Did you hear?… Fitness retail takes 'hit' in 2008, still triple club sales, per SGMA report
Nobody needs to be told the economy made a huge dent at retail overall since 2008, and sales of fitness equipment suffered particularly. SGMA's annual "Tracking the Fitness Movement" report lays it out in black and white.
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Nobody needs to be told the economy made a huge dent at retail overall since 2008, and sales of fitness equipment suffered particularly.
According to the annual “Tracking the Fitness Movement” report by the Sporting Goods Manufacturers Association, shipments were off 10 percent in 2008 compared to 2007, a year when sales had begun to flatten. Until then, growth had been in the steady single digits since about 1990. (For perspective, the SGMA also changed its survey protocol and provider in 2007, so the results in this 2009 report are the second year of one that replaced two decades that used other methodology.)
“Simply put, 2008 was a difficult year for manufacturers and retailers of fitness equipment,” wrote SGMA CEO Tom Cove in the report, released in early October. “Sales in 2009 are steady in select categories and dropping as much as 25 percent to 60 percent for others.”
Categories that are experiencing growth still are smaller items, such as accessories, hand weights and mats — a trend seen by other surveys recently also. Cove noted it is due to consumers looking to maintain their programs but “in a less expensive way.”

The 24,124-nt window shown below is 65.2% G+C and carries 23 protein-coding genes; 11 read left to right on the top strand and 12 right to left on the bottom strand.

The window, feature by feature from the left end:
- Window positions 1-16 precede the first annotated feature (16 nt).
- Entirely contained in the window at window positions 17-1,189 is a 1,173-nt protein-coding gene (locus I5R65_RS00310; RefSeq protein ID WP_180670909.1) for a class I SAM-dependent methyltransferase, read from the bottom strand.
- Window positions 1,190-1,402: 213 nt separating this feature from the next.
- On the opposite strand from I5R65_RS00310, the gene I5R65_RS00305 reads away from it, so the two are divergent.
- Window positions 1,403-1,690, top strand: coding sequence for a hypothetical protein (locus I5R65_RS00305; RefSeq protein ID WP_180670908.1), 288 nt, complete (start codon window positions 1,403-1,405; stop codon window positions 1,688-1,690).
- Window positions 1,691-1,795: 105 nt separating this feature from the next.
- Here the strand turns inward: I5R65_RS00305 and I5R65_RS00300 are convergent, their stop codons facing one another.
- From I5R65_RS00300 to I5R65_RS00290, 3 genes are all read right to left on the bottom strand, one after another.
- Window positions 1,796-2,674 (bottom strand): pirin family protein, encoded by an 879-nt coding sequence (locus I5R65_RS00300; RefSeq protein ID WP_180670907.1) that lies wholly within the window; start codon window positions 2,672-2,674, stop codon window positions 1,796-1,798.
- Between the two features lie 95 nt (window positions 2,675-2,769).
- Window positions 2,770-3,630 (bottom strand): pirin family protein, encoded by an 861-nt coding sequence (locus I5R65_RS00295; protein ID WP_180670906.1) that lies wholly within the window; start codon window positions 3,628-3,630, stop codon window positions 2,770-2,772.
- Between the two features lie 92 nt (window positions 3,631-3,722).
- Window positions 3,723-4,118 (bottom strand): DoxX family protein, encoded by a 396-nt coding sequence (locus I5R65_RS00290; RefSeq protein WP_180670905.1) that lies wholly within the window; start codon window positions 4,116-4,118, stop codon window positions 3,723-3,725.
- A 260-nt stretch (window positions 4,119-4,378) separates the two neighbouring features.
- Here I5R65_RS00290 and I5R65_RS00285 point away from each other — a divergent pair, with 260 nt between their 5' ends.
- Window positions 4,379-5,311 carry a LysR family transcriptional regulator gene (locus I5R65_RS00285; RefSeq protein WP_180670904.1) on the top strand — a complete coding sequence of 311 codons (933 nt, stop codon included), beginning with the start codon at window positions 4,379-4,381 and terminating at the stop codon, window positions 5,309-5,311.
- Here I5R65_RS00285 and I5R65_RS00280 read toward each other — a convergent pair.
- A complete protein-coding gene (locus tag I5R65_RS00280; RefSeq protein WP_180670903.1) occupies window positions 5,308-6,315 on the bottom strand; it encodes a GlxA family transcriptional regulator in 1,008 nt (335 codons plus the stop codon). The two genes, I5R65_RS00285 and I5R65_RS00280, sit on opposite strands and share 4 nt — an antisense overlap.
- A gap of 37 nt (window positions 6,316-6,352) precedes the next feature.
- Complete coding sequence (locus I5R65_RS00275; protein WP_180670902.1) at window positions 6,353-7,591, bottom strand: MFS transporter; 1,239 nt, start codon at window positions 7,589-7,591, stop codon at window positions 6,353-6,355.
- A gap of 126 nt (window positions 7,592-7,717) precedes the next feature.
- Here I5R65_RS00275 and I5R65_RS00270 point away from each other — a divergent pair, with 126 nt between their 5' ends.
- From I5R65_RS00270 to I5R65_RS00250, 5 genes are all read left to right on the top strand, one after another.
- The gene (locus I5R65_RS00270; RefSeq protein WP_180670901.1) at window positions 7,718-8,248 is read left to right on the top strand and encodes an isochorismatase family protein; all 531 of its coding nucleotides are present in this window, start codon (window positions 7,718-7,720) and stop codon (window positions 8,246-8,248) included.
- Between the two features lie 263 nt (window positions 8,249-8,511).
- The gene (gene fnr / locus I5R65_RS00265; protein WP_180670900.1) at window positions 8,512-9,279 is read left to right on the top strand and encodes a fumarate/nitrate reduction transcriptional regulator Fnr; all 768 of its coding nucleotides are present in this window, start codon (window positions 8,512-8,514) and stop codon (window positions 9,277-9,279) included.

Even sales to clubs and other institutions were off by 9.3 percent, the report stated, compared to the 10.3 percent that they were off at retail. Still, sales at retail for home use are triple that of sales to clubs — hitting $3.2 billion in wholesale dollars in 2008 even with the drop. Sales to clubs inched just over $1 billion in 2008.
The largest losses were seen per this report by the largest pieces or, in contrast, with equipment that had already begun to fad: Steppers were off 20 percent, while rowing machines were off 15.7 percent. Home gyms decreased by 19 percent.
The lowest decrease was in free weights for a drop of 4.5 percent, it summarized.
When it comes to activities, treadmill exercise continues to dominate with 49 million participants in 2008 but a growth rate of 32 percent since 2000, while Pilates training (with 8.9 million participants) showed the highest growth — 471 percent since 2000. Elliptical use per the report had the second-highest growth since 2000 (243 percent) but is fourth in participant numbers behind treadmill, running and stretching with 25 million participants.
The full report is available to SGMA members. Click here for more information on SGMA reports.